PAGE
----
23, October 2007
Some blatent self-promotion here. The Journal of Public Health Policy has just published a special section on gun violence in Africa. I helped to organise it (but Maria Valenti did most of the work) and contributed an introductory article. Unfortunately, my article wasn’t my best because I had a list of topics that needed to be covered, and that’s not good for narrative structure. But the other articles are very good, and present new data on a subject that’s very difficult to study.
The articles are currently available for free on the Journal’s homepage, here. Get them while you can! They are:
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8, October 2007
On 7 October 2007 readers of The Observer were greeted with the headline that “Forensic DNA tests ‘reveal traces of Madeleine’s body on resort beach’” (the article was written by Mark Townsend and Ned Temko and is available here). At first glance this latest installment in the long-running saga of the disappeared child promised a follow-up to the previous stories that some of her DNA had been found in her parents’ car.
Unfortunately, the article inadvertently reveals something much more disturbing – the cynical exploitation of the case by a shyster given credibility by The Observer (and other UK newspapers). The ‘forensic tests’ were carried out by a crank using a secret ‘quantum’ device with a secret energy source. It’s the sort of thing you would expect to find in a science fiction novel, and has no relationship to science. But the Observer reported this gobbldigook as news, and in doing so relied upon multiple untruths and distortions, which are outlined below. Read the rest of this entry »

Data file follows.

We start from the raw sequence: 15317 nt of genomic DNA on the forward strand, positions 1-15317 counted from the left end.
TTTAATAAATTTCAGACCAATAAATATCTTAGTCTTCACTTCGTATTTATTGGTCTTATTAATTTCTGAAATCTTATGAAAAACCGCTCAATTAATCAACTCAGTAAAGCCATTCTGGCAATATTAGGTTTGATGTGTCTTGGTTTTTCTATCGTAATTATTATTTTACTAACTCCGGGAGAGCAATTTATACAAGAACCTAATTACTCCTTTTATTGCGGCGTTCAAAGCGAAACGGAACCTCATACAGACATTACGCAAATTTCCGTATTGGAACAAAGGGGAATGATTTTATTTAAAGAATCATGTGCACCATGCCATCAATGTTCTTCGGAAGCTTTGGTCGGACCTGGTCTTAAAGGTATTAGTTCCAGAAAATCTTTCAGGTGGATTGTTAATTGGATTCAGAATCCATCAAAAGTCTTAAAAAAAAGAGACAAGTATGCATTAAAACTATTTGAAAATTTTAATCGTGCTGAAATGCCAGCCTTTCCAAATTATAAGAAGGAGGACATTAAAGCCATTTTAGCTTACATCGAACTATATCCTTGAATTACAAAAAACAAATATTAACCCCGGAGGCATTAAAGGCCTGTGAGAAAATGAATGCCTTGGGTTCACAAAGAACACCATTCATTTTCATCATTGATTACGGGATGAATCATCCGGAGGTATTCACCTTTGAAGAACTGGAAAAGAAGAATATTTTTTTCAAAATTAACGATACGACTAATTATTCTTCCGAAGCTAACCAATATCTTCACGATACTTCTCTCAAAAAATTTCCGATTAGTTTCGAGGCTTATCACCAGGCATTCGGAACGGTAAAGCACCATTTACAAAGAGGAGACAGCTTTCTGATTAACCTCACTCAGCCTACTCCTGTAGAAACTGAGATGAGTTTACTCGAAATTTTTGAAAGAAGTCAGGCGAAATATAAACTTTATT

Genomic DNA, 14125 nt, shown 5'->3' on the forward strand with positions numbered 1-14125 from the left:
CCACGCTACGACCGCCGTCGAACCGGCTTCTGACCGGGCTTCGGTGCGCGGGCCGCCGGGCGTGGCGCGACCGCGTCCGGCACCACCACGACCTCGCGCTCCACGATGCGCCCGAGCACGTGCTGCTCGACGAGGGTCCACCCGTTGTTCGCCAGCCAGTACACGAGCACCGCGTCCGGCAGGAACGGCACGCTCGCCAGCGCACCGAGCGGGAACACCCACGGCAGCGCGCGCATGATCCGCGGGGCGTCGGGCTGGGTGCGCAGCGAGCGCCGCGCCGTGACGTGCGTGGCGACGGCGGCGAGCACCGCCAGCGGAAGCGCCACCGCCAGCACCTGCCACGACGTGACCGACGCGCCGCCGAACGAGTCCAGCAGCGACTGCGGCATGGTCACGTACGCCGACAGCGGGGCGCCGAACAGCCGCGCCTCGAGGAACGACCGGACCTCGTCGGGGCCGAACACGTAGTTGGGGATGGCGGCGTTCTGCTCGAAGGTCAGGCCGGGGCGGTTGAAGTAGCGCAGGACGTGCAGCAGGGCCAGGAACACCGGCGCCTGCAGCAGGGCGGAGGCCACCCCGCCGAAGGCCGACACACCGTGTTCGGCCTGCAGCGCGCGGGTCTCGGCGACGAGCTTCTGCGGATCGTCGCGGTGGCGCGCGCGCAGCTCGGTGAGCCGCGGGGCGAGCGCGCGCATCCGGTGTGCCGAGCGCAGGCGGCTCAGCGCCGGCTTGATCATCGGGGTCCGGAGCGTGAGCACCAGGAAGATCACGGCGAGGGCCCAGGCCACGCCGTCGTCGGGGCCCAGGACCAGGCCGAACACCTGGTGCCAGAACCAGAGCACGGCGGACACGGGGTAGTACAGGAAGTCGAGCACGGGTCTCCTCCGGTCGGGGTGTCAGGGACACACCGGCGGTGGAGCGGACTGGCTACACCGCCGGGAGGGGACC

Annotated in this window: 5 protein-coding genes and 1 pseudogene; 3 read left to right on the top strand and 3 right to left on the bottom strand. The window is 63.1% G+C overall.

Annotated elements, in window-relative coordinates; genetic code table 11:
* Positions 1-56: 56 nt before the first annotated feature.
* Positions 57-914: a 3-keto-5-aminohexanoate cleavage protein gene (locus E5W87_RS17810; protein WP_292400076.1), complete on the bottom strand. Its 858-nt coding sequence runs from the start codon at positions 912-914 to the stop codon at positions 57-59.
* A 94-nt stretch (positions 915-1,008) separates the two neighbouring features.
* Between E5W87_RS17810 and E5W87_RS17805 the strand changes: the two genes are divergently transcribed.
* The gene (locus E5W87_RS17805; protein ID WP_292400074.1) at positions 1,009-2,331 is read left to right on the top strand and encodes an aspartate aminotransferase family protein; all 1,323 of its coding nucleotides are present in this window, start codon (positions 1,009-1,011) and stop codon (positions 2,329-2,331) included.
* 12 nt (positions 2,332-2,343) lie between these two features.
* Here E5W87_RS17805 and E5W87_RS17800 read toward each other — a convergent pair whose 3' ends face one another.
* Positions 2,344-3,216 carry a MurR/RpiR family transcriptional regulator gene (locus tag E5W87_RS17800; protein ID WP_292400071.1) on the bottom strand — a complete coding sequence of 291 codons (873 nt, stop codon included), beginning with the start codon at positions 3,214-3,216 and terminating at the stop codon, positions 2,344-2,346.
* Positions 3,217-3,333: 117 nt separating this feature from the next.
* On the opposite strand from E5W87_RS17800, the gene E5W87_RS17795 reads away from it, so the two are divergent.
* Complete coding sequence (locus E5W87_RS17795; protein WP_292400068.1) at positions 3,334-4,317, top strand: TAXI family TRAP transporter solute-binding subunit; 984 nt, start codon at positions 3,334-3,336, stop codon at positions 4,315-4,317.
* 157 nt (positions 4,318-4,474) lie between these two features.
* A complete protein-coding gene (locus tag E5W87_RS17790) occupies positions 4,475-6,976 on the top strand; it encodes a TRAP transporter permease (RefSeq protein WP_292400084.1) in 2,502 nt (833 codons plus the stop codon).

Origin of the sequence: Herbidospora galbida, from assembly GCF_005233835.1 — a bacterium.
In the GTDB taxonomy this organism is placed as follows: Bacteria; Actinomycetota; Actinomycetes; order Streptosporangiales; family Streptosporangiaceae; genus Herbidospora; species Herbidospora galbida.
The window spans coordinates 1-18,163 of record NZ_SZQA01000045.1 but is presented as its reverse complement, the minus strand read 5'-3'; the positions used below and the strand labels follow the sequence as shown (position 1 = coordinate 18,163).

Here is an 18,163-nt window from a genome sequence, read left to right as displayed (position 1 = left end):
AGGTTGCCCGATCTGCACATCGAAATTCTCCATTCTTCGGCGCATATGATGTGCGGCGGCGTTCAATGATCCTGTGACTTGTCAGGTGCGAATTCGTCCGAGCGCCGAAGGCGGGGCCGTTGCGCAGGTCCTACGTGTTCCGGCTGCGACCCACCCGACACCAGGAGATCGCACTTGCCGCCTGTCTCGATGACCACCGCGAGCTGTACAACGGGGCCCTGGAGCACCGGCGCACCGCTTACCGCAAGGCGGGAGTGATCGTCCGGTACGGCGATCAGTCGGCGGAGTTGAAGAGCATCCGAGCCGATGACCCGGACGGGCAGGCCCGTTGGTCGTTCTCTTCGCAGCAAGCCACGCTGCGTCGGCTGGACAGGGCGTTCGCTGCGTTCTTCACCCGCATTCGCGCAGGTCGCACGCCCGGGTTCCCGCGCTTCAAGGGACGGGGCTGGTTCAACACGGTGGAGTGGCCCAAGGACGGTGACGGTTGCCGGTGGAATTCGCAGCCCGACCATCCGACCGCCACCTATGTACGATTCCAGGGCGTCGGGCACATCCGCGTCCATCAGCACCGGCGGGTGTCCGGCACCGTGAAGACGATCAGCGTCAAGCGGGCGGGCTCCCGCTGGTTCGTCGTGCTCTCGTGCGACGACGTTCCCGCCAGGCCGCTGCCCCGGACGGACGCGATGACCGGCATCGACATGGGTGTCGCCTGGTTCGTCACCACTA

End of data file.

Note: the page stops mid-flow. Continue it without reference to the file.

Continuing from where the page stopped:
29, September 2007
Another story claiming to show the dangers of mobile phone radiation has been doing the rounds of the predictable press – for example in the Mail, the Telegraph, CTV, and Fox News. As of 27 September Google provides over 800 hits for the story, some of them from sites offering specialist information for people with hearing impairments. Read the rest of this entry »
23, September 2007
In an open society, and especially in scholarly research, we are used to discussing the merits of ideas. In doing so we judge their merits using a variety of factors, but most important are evidence and logic. People should change their minds when they are confronted with evidence that contradicts their position, rather than reject the evidence. It may take a long time, and prejudice never seems to go away, but science and is based upon the assumption that through discussion and review the illogical and implausible will be eclipsed by ideas which are supported by better evidence, or evidence at all. This process has served us well, the scientific method has provided innumerable benefits. Read the rest of this entry »
22, September 2007
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